Thus since 10/2015 I haven't been under the care of a sleep doctor so the technician set the machine for me. He is very good but he did struggle to choose pressures - he told me he has no other clients using ASV who aren't under the close supervision of a medical specialist. And I had never tolerated a pressure of more than 12 before the the ASV. But now thanks to your advice, I feel confident about continuing to adjust the ASV settings myself.

Quote: <Although raising the Max PS may marginally help, I think Obstructive events are best treated by avoiding positional sleep apnea, which usually means taking precautions to make it impossible for us to roll into our worst sleeping position> end quote.

My diagnostic test showed sleeping on my back and on my left side were equally awful, sleeping on my right side was a 70% improvement. I have largely trained myself to stay on my right side I think.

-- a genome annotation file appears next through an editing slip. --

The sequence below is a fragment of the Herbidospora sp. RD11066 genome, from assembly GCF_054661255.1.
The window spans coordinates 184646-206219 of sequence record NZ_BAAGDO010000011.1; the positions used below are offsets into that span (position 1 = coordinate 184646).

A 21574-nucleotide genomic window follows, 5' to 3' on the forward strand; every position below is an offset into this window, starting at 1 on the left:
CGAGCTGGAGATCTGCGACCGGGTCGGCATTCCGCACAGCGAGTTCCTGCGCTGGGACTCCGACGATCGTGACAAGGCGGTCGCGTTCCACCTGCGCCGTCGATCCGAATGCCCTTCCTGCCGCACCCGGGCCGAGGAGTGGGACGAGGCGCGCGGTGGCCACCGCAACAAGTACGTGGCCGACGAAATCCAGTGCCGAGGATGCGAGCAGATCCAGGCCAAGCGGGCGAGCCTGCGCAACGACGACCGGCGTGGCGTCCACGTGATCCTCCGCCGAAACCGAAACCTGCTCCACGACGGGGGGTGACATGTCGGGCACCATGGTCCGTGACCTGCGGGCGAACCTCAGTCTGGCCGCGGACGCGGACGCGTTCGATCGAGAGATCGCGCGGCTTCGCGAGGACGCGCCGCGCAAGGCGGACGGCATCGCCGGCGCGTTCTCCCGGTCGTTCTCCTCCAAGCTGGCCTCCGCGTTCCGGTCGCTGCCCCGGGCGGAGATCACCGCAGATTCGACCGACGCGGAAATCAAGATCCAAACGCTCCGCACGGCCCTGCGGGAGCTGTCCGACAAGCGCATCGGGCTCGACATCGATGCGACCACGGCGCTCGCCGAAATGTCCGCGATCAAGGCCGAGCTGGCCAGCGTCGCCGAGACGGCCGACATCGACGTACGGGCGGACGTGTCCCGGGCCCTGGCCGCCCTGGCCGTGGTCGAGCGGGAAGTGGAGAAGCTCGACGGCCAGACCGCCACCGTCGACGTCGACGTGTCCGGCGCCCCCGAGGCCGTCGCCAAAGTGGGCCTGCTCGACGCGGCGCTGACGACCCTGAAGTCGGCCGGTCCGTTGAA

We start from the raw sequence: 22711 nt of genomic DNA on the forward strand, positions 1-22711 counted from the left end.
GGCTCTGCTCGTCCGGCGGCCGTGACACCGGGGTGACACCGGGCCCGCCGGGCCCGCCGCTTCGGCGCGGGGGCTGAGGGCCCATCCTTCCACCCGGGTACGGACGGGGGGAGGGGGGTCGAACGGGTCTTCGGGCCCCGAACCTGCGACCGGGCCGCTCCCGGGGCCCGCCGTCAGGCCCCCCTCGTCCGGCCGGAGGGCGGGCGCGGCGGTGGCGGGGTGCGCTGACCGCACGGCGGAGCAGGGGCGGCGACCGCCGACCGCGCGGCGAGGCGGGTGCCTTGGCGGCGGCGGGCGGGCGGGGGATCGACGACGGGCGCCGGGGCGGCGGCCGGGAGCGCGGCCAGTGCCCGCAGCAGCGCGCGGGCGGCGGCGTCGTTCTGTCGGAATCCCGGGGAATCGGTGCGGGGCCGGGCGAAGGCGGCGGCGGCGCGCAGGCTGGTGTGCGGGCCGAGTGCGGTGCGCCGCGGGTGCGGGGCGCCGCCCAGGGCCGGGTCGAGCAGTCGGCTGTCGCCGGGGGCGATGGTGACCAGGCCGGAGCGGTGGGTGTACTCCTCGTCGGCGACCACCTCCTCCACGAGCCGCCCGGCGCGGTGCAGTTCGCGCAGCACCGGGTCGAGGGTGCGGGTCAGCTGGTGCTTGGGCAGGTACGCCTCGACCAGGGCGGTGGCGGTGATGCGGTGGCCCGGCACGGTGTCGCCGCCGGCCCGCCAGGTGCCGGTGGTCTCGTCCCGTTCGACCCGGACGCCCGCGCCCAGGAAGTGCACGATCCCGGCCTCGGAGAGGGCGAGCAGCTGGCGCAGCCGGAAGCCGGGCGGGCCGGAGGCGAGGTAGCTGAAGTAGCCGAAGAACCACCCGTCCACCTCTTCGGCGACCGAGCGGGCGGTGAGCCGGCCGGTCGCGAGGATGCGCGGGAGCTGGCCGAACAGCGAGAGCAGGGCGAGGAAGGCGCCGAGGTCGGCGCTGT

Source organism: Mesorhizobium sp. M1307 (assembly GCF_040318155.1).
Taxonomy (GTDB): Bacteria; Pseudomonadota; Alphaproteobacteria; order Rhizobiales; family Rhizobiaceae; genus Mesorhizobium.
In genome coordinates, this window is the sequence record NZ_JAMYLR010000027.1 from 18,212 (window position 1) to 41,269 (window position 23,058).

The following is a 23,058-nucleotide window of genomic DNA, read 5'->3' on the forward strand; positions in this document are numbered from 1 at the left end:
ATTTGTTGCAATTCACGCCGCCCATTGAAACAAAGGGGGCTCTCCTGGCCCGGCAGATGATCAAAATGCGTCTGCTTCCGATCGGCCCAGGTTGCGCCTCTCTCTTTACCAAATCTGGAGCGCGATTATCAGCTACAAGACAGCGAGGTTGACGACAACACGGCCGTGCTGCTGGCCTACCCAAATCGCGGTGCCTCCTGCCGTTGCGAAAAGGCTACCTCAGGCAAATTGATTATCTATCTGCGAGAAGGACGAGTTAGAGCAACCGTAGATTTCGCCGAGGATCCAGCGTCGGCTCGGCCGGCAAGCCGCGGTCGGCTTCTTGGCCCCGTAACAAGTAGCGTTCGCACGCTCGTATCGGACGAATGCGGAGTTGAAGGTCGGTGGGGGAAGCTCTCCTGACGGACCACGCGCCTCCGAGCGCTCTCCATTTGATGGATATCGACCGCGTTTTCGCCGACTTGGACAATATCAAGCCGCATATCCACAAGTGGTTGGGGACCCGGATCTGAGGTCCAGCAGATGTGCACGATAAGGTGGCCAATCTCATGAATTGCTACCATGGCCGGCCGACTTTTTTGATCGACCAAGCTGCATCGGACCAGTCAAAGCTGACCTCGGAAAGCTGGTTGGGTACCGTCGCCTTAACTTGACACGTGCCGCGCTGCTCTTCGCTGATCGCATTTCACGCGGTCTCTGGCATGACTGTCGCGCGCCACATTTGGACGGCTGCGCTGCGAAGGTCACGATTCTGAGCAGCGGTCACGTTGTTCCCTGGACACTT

And quote: <So, yes, I think Asjb's machine has the ASVAuto therapy mode> end quote.

Yes, it does do auto-EPAP and I shall now try that as you suggest, and then look at changing the PS too if needed.

Thank you very much again for your advice, I am very grateful.
02-01-2016 09:00 AM
Find all posts by this user Post Reply Quote this message in a reply
Post Reply 


Possibly Related Threads...
Thread: Author Replies: Views: Last Post
  1st night with DreamWear mask - Best night ever pwgphoto 34 5,331 08-30-2016 08:36 PM
Last Post: HoustonMIke
  Flashair SD poor connection to router after power failure Roy289 5 276 08-06-2016 12:54 PM
Last Post: Crimson Nape
  CPAP Reports Poor Seal Contrary to what I think Tiercel 1 256 06-22-2016 07:26 AM
Last Post: green wings
  Nocturnal Seizures caused by SA ran-man 1 400 03-28-2016 05:30 PM
Last Post: 12344321
  My poor nose Sydney6060 5 962 03-24-2016 11:36 PM
Last Post: Napmeister
  Titration Study - Poor Results? MeDee 29 2,218 03-09-2016 07:10 PM
Last Post: trish6hundred
  Stroke directly caused by apnea Sleepyabby 23 1,838 03-09-2016 10:59 AM
Last Post: Phill

Forum Jump:

Who's Online (Complete List)